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J Chem Ecol. 2019 Apr;45(4):402-409. doi: 10.1007/s10886-019-01064-6. Epub 2019 Mar 11.

Oviposition Experience of Parasitoid Wasps with Nonhost Larvae Affects their Olfactory and Contact-Behavioral Responses toward Host- and Nonhost-Infested Plants.

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Master's Program in Education, University of Tsukuba, Tsukuba, Ibaraki, 305-8572, Japan.
Department Agrobiological Resources, Faculty of Agriculture, Meijo University, Nagoya, Aichi, 468-8502, Japan.
Center for Ecological Research, Kyoto University, Otsu, Shiga, 520-2113, Japan.
Faculty of Life and Environmental Sciences, University of Tsukuba, Tsukuba, Ibaraki, 305-8572, Japan.


In nature, parasitoid wasps encounter and sometimes show oviposition behavior to nonhost species. However, little is known about the effect of such negative incidences on their subsequent host-searching behavior. We tested this effect in a tritrophic system of maize plants (Zea mays), common armyworms (hosts), tobacco cutworms (nonhosts), and parasitoid wasps, Cotesia kariyai. We used oviposition inexperienced C. kariyai and negative-experienced individuals that had expressed oviposition behavior toward nonhosts on nonhost-infested maize leaves. We first observed the olfactory behavior of C. kariyai to volatiles from host-infested plants or nonhost-infested plants in a wind tunnel. Negative-experienced wasps showed significantly lower rates of taking-off behavior (Step-1), significantly longer duration until landing (Step-2), and lower rates of landing behavior (Step-3) toward nonhost-infested plants than inexperienced wasps. However, the negative-experience did not affect these three steps toward host-infested plants. A negative experience appears to have negatively affected the olfactory responses to nonhost-infested plants. The chemical analyses suggested that the wasps associated (Z)-3-hexenyl acetate, a compound that was emitted more in nonhost-infested plants, with the negative experience, and reduced their response to nonhost-infested plants. Furthermore, we observed that the searching duration of wasps on either nonhost- or host-infested plants (Step-4) was reduced on both plant types after the negative experiences. Therefore, the negative experience in Step-4 would be nonadaptive for wasps on host-infested plants. Our study indicated that the density (i.e., possible encounters) of nonhost species as well as that of host species in the field should be considered when assessing the host-searching behavior of parasitoid wasps.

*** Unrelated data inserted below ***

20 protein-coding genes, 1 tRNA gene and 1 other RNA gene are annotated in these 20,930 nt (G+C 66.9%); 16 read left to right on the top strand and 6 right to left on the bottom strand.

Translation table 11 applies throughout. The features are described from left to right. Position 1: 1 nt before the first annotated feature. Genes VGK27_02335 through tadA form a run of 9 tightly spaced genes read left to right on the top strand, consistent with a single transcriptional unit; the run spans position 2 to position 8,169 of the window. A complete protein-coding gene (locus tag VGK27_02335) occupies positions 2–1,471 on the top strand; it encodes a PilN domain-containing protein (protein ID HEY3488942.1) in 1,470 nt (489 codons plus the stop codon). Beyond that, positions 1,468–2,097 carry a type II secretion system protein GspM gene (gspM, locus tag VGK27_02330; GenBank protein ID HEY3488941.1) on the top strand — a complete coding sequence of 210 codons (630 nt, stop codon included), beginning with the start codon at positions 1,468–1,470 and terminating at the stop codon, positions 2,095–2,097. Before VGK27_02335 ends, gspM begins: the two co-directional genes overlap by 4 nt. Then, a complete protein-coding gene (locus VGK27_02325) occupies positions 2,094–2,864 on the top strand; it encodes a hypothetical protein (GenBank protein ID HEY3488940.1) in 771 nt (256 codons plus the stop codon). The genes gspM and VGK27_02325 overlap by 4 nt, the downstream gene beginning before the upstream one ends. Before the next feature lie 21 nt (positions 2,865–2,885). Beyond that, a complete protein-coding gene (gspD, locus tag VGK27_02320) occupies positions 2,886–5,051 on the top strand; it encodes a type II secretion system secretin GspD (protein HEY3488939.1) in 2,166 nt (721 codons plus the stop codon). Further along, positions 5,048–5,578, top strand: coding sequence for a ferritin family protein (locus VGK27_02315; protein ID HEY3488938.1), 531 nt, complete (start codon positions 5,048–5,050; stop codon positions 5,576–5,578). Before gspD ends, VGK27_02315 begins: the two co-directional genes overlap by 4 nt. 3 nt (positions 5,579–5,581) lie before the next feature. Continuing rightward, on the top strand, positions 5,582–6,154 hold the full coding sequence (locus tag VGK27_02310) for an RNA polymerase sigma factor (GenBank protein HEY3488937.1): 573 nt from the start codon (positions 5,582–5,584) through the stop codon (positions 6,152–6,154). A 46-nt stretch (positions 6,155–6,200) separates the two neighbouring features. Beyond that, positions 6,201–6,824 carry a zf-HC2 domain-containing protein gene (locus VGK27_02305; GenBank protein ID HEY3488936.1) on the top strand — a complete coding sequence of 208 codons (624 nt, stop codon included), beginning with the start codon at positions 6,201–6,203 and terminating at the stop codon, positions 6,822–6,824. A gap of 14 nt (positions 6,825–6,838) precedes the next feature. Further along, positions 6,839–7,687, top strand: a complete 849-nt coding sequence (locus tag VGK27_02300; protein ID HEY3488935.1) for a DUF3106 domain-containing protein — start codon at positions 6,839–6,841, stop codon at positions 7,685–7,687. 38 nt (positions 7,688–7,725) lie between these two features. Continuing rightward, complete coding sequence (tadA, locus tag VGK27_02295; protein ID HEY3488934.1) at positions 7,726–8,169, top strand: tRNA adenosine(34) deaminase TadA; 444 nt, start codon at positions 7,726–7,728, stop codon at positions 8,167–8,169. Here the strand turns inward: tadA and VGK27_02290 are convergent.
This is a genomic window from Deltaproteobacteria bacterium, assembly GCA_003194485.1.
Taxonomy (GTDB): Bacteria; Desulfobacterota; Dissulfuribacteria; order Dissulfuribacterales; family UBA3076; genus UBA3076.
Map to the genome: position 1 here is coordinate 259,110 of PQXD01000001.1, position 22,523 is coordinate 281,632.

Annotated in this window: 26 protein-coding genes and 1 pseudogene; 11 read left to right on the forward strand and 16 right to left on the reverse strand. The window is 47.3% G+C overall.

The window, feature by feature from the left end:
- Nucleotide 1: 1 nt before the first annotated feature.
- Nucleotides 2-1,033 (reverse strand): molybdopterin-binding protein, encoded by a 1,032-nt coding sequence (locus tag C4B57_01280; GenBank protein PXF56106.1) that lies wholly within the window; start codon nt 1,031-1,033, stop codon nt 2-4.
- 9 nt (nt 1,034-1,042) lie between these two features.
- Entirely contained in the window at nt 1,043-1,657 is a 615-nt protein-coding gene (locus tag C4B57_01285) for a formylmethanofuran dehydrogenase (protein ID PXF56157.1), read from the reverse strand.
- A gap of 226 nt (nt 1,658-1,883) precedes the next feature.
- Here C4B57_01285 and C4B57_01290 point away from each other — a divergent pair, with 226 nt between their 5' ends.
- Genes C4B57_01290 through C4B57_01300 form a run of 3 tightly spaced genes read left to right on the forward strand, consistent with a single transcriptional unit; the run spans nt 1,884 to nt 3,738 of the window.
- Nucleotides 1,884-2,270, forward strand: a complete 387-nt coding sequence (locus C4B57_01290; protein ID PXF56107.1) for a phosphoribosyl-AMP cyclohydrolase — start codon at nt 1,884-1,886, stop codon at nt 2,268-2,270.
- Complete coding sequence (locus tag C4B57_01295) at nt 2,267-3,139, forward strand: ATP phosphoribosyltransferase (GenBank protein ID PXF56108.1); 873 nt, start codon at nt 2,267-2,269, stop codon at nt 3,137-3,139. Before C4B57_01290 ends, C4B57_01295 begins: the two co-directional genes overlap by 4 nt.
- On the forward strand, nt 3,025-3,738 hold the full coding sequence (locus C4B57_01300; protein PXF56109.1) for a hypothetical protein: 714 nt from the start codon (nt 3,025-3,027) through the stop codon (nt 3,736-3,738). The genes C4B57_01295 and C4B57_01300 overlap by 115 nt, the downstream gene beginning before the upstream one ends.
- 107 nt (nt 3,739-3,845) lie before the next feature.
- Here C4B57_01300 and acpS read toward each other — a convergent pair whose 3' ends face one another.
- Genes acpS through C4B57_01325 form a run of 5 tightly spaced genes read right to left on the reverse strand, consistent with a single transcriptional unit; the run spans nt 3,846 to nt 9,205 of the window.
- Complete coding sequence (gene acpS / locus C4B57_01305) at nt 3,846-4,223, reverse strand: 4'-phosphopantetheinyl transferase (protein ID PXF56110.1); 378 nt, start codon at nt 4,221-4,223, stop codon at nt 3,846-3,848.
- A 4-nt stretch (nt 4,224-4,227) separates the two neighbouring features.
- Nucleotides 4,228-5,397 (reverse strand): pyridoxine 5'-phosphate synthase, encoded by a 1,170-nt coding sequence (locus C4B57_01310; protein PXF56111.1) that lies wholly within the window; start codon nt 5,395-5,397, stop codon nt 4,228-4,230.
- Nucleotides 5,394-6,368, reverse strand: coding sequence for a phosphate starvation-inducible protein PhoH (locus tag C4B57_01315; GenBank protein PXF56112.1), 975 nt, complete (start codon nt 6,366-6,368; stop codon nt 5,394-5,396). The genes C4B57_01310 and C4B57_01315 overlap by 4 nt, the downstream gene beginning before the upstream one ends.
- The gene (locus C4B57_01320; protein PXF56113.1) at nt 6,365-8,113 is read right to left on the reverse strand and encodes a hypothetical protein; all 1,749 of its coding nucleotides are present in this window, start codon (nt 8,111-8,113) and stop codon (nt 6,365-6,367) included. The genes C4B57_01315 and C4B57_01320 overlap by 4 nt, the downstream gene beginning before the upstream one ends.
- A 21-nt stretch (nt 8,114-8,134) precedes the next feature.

(Z)-3-hexenyl acetate; Host-finding behavior; Negative experience; Tritrophic interaction

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